Michael Vickery sees conspiracies where there are none ("Troubling Conjunctions"
PPPost, Jan 5-18, 2001). His attack on Human Rights Watch and the International Republican
Institute (IRI) is clearly an attempt to discredit the bearers of negative news on
Cambodia, Prime Minister Hun Sen, and the Cambodian People's Party. This really comes
as no surprise. In works published in the 1980s, he accused the "wrong people"
for revealing critical information on Democratic Kampuchea for the "wrong reasons."
Vickery may be a Cambodian historian, but he is not a political scientist or sociologist.
It would be a mistake to consider his opinions on current day Cambodian politics
and society as gospel; rather, they reflect his own biased political views, which
are unquestionably sympathetic toward the CPP. While Vickery's letter is steeped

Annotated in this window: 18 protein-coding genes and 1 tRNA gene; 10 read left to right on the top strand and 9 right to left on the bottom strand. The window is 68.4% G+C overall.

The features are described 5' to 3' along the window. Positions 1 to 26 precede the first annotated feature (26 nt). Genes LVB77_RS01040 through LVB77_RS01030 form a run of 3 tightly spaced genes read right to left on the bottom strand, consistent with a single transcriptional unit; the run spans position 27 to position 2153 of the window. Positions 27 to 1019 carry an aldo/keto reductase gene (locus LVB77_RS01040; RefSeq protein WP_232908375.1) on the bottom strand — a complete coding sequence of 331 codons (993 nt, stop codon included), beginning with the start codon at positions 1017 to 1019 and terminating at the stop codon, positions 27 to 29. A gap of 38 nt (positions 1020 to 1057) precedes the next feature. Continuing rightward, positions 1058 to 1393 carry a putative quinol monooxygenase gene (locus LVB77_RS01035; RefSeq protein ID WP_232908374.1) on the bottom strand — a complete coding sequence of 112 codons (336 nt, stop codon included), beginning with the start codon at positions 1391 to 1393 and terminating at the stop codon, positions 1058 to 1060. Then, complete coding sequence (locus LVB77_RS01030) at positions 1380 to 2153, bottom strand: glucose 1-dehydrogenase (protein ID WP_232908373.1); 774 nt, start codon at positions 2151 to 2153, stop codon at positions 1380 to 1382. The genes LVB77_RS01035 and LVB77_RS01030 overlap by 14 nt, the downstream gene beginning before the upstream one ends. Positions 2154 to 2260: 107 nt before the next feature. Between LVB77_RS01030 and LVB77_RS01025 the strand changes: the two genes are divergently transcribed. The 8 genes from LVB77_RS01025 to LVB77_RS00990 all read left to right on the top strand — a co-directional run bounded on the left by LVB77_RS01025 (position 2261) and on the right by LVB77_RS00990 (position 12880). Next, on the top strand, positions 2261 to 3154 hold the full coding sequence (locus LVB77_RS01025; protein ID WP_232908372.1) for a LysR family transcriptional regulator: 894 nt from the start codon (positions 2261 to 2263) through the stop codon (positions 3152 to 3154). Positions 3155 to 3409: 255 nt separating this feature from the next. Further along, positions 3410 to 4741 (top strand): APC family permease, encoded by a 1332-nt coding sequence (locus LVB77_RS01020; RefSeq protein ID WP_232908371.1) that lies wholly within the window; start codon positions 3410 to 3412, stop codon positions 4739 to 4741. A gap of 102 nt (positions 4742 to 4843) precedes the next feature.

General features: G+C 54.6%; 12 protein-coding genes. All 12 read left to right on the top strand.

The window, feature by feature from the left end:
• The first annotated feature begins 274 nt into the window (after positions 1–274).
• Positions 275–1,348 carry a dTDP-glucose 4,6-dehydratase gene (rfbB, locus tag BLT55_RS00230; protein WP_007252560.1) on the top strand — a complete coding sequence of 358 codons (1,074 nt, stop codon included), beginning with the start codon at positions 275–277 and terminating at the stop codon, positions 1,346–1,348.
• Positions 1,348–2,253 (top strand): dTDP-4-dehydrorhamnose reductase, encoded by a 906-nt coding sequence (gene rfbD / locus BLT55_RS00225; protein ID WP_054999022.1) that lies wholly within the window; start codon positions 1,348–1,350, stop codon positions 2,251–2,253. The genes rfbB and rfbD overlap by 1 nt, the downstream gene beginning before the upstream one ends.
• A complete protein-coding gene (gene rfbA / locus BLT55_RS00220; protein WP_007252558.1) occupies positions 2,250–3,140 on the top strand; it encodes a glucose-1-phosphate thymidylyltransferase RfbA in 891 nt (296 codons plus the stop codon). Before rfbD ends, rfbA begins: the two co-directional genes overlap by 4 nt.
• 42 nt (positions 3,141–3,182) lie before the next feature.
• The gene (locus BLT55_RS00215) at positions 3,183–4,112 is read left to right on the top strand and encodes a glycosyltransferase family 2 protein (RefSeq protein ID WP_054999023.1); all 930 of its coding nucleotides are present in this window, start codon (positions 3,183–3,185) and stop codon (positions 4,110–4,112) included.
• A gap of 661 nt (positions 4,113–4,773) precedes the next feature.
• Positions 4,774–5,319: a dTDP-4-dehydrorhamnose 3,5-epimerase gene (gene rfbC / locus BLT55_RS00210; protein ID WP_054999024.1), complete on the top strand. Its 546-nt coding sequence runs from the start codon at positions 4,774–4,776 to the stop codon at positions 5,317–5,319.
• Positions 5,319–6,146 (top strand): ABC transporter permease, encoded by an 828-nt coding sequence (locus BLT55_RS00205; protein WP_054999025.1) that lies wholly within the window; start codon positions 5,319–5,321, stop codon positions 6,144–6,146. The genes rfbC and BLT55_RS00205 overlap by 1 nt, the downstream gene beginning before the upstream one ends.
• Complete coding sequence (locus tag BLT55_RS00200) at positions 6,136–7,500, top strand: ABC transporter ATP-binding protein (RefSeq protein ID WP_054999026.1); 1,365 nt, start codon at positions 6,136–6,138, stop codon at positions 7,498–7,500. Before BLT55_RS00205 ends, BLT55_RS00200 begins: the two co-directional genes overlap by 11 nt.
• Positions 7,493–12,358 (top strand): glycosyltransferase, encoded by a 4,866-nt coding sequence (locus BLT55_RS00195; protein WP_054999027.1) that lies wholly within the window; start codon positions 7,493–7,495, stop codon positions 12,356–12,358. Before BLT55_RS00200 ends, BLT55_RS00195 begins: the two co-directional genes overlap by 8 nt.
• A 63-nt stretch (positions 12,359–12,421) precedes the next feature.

in academic arrogance, the political logic he employs undermines his own support
of the status quo in Cambodia. He seems to be suggesting that political organizations
are static and incapable of change. If that is the case, Cambodia has much to fear
from Prime Minister Hun Sen and the CPP.
I personally witnessed the havoc and destruction caused by CPP violence during the
1993 election, as well as various attacks against political parties over the past
seven years, and Hun Sen's 1997 coup d'etat. Dead men cannot speak, but I know the
families of the victims of CPP violence take exception to Vickery's comments. We
unfortunately belong to the same club. As one almost killed in the March 1997 grenade
attack, I find his comments to be on the fringe and inconsistent with current realities
in Cambodia, to say the least.
It would be wise for Vickery to remain in his ivory tower and to allow Cambodian
leaders and the Cambodian people to speak for themselves when it concerns the work
of democracy and human rights groups.
- Ron Abney., Cochran, Georgia, USA